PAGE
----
The initial periodontal conditions needed improvement. From discussions involving the periodontist, endodontist, and orthodontist, it was decided to extract the maxillary second and mandibular first premolars in order to upright the proclined incisors. Afterward, maxillary superior repositioning with LeFort I surgery, combined with mandibular advancement and advancement genioplasty, would be necessary.

Treatment progress

Before placement of the orthodontic appliances, the patient received treatment from a periodontist for 3 months, consisting of scaling, root planing, and oral hygiene instructions. A 4-month observation period confirmed patient cooperation and the stability of the periodontal results. During this period, endodontic retreatment of the mandibular left first molar was performed, followed by extractions of the mandibular third molars, maxillary second premolars, and mandibular first premolars.

The maxillomandibular tooth axes were improved during preoperative orthodontic treatment by fixed edgewise appliances with 0.022 × 0.028-in slot brackets in both arches. In the maxillary arch, a typical sequence of archwires, starting with 0.0175-in coaxial, followed by 0.016-in, 0.018-in, 0.020-in, and 0.019 × 0.025-in stainless steel archwires (3M Unitek, Monrovia, Calif), was used. Afterward, a high-pull J-hook headgear was used as anchorage against the maxillary first premolars during distalization of the canines.

In the mandibular arch, segmented archwires with vertical loops were used to upright the mandibular canines, followed by the same sequence of archwires as in the maxillary arch, to eliminate crowding and provide alignment and leveling. The J-hook was used against the canines until complete distalization was achieved.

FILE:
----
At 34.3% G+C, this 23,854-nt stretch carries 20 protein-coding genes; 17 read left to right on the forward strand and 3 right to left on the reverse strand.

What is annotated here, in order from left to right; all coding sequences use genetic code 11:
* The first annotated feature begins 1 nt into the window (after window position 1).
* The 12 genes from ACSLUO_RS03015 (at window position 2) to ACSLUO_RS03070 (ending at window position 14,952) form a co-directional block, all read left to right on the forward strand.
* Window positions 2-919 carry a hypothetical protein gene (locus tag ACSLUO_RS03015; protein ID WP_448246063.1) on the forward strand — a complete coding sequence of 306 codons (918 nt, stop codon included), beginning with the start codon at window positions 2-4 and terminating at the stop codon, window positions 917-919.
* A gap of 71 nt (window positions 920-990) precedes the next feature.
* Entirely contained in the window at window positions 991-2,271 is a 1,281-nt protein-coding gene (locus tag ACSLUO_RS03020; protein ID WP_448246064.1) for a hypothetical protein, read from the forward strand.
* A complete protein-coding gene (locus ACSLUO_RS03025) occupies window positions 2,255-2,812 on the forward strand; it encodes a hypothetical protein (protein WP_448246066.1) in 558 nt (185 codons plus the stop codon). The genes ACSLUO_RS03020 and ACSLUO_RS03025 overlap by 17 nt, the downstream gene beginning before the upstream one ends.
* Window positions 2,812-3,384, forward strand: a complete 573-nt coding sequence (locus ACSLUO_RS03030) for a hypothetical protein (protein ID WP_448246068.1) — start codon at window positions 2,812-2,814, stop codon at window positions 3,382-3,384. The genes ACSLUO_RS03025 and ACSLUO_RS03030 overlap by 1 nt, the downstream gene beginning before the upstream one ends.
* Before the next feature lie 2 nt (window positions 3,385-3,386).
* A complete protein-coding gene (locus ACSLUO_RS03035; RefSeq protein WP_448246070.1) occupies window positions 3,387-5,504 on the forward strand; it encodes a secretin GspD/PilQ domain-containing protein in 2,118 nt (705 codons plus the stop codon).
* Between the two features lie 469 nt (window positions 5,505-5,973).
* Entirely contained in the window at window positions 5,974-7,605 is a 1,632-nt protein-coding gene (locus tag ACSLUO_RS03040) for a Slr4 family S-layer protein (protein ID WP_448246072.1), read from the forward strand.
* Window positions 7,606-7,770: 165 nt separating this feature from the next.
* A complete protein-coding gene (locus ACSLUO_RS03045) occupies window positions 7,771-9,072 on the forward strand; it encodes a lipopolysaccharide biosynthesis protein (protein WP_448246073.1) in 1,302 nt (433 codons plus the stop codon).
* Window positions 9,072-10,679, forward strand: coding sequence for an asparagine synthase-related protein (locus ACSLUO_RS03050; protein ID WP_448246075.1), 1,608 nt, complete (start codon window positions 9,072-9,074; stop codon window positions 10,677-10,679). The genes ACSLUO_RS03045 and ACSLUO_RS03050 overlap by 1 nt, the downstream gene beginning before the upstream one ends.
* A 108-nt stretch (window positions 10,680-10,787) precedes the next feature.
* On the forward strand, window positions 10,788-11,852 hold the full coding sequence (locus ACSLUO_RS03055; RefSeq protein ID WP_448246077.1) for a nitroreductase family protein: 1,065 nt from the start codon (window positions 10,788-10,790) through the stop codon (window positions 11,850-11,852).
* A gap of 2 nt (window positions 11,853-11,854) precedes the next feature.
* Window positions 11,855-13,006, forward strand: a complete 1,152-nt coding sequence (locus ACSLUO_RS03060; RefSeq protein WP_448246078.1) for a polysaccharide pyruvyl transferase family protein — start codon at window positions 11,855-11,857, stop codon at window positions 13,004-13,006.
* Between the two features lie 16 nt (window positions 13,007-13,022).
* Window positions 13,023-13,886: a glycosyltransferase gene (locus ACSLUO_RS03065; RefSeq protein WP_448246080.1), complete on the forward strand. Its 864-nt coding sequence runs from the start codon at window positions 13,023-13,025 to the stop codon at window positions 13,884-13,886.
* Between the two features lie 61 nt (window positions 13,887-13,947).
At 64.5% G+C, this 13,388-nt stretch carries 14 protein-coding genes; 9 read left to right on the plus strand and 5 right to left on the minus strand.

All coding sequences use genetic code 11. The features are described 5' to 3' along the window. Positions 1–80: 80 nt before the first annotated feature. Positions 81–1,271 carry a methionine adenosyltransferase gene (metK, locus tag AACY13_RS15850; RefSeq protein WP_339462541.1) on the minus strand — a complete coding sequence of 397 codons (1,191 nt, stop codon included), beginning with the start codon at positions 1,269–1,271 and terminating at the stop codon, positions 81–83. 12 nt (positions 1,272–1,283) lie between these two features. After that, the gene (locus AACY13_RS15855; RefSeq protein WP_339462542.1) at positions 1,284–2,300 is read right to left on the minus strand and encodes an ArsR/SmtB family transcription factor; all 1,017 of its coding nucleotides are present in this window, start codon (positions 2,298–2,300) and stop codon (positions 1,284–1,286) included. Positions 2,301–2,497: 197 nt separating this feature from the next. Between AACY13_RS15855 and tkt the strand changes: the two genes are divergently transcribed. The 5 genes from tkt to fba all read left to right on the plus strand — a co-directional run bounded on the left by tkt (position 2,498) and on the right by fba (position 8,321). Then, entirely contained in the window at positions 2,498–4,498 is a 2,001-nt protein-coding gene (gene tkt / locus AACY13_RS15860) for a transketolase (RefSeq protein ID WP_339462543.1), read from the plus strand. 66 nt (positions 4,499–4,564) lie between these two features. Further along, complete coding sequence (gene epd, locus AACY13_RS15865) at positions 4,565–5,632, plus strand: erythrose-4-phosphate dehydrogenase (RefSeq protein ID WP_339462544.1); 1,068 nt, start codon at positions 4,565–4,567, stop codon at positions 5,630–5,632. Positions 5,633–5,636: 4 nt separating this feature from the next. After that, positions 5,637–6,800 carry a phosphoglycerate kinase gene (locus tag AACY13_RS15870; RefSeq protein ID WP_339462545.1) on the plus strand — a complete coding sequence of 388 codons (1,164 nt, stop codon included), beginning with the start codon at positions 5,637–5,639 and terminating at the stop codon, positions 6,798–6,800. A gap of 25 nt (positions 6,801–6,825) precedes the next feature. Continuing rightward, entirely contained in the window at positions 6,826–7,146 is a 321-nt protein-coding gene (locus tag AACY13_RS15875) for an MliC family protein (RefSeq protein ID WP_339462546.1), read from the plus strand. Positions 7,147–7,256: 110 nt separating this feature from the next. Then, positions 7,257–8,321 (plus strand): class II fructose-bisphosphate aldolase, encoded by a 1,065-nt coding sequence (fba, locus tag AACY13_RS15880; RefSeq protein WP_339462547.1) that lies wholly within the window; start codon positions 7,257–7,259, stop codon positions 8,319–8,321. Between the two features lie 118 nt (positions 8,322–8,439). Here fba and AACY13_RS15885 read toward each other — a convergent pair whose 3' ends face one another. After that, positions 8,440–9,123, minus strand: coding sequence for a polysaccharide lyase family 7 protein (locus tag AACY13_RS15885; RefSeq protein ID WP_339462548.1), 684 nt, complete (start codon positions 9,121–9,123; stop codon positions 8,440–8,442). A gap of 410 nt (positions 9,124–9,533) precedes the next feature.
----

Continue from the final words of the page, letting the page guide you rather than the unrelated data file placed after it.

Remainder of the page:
Retraction of the anterior maxillary teeth was performed with 0.019 × 0.025-in stainless steel archwires with sliding mechanics supported by a high-pull J-hook headgear. This contributed to torque control, bodily movement, and intrusion of the maxillary anterior teeth. The J-hook headgear was adapted to the closing loop archwire at 100 g per side, and the patient was instructed to use it at least 14 hours per day. The force was checked monthly to adjust and keep it continuous. Anterior retraction was conducted for 8 months.

Subsequent impressions were obtained to evaluate the intercuspation and simulate the surgical movements. After cast surgery and predictive tracing, a 5-mm maxillary superior repositioning, mandibular advancement of 5 mm with a bilateral sagittal split ramus osteotomy, and advancement genioplasty of 5 mm were planned. The patient received 0.020 × 0.025-in rectangular archwires with clipped hooks and postoperative recommendations.

The patient was monitored closely for 1 month and was then referred for postoperative orthodontic treatment. The postoperative stage aimed at finalization. Active treatment lasted 48 months. After that, a removable circumferential retainer was placed in the maxillary arch, and a canine-to-canine lingual retainer was bonded in the mandibular arch. The patient was placed in a retention control program with periodic visits. During the active phase of treatment, she had monthly speech rehabilitation and myofunctional therapy sessions to promote correct lingual function. Clinical evaluations by her periodontist were made at 3-month intervals.

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Apr 7, 2017 | Posted by in Orthodontics | Comments Off on Orthodontic treatment for a patient with advanced periodontal disease: 11-year follow-up